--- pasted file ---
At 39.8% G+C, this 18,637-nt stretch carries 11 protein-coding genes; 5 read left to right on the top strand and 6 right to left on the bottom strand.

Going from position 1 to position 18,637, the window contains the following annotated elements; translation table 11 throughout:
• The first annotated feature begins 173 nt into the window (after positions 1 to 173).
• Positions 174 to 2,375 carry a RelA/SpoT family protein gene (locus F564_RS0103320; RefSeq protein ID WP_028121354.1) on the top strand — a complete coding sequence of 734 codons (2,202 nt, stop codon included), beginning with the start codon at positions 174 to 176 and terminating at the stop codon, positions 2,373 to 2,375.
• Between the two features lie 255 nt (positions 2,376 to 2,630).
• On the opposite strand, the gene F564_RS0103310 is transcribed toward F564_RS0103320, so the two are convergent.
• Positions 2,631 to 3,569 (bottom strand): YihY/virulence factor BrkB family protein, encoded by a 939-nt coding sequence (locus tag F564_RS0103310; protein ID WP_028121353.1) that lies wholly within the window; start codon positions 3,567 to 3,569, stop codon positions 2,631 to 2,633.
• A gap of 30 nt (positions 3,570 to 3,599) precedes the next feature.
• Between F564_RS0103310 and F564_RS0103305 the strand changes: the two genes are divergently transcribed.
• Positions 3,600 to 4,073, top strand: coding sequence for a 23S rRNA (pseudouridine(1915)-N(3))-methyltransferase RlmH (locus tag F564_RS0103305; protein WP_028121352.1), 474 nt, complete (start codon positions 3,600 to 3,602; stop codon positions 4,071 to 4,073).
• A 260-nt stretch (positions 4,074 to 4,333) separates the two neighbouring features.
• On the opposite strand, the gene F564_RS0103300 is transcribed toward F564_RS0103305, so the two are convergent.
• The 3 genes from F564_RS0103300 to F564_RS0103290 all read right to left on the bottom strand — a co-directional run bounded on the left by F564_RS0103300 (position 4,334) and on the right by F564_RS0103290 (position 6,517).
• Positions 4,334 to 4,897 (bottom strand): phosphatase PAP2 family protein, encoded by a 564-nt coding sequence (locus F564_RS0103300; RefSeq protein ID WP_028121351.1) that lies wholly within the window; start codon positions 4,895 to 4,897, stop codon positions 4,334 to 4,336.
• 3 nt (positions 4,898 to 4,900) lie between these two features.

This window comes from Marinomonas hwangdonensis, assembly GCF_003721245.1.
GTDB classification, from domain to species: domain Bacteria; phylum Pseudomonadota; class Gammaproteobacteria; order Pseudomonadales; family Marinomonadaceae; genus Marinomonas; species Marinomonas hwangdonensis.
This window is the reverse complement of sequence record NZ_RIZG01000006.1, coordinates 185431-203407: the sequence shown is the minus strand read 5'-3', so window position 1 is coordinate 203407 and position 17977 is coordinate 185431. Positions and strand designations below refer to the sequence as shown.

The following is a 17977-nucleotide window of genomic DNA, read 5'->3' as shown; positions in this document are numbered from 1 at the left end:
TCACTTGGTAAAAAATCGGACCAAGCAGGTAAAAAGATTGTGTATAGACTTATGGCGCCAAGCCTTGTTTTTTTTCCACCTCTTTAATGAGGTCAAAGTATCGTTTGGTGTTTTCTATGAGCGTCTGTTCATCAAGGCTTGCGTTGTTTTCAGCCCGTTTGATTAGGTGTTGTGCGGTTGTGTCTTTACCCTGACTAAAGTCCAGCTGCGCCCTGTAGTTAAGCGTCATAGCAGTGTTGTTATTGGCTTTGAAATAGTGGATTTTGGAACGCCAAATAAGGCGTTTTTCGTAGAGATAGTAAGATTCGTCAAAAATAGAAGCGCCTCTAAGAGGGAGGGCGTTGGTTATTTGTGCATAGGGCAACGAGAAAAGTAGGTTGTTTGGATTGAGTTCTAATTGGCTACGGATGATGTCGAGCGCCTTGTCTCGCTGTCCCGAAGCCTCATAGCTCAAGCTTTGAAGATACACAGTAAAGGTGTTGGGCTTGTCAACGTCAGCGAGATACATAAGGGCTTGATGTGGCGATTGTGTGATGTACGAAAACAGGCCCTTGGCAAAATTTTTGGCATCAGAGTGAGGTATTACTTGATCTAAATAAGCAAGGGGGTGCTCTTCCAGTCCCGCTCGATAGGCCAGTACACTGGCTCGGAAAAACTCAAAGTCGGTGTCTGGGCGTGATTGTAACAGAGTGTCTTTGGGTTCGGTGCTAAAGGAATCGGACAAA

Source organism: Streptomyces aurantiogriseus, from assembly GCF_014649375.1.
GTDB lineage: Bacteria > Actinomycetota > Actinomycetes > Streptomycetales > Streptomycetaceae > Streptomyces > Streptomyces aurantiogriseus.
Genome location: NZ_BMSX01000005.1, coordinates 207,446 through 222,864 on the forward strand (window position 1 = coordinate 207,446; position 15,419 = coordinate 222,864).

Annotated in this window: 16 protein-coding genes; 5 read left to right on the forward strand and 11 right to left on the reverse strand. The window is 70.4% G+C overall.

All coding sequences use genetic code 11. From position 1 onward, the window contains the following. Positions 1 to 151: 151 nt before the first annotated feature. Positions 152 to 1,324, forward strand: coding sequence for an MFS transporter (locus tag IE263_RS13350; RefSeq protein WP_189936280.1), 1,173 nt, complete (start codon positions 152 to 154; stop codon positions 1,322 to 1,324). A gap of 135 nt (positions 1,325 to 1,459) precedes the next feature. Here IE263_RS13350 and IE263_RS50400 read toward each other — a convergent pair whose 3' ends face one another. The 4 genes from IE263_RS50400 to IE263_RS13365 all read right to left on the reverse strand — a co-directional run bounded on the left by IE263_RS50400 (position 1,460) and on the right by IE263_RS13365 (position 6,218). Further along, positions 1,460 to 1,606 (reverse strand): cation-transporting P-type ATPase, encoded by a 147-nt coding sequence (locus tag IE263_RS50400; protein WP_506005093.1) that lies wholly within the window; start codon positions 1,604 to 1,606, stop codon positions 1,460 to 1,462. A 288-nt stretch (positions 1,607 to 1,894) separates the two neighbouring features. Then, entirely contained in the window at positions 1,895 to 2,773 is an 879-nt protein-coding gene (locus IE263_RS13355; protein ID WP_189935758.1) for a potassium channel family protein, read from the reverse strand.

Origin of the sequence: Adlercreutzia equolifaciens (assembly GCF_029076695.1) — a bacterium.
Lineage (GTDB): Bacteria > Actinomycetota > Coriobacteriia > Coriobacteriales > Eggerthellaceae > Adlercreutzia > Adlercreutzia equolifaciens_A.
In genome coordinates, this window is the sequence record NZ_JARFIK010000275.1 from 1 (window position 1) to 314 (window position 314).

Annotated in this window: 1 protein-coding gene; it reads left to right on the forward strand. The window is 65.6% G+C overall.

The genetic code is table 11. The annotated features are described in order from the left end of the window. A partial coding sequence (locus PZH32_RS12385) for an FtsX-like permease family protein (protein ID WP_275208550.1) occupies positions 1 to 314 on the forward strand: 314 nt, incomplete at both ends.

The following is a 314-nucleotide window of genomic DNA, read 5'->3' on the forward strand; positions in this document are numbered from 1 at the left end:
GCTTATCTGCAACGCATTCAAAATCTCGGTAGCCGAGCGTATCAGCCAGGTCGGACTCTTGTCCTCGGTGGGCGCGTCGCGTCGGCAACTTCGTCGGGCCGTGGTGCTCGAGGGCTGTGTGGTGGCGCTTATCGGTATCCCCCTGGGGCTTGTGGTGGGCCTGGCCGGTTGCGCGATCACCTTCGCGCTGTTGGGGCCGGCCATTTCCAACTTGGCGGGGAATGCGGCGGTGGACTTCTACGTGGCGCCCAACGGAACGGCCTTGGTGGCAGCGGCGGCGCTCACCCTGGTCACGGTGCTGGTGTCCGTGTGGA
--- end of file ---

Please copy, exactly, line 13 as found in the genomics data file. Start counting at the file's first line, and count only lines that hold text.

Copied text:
• The 3 genes from F564_RS0103300 to F564_RS0103290 all read right to left on the bottom strand — a co-directional run bounded on the left by F564_RS0103300 (position 4,334) and on the right by F564_RS0103290 (position 6,517).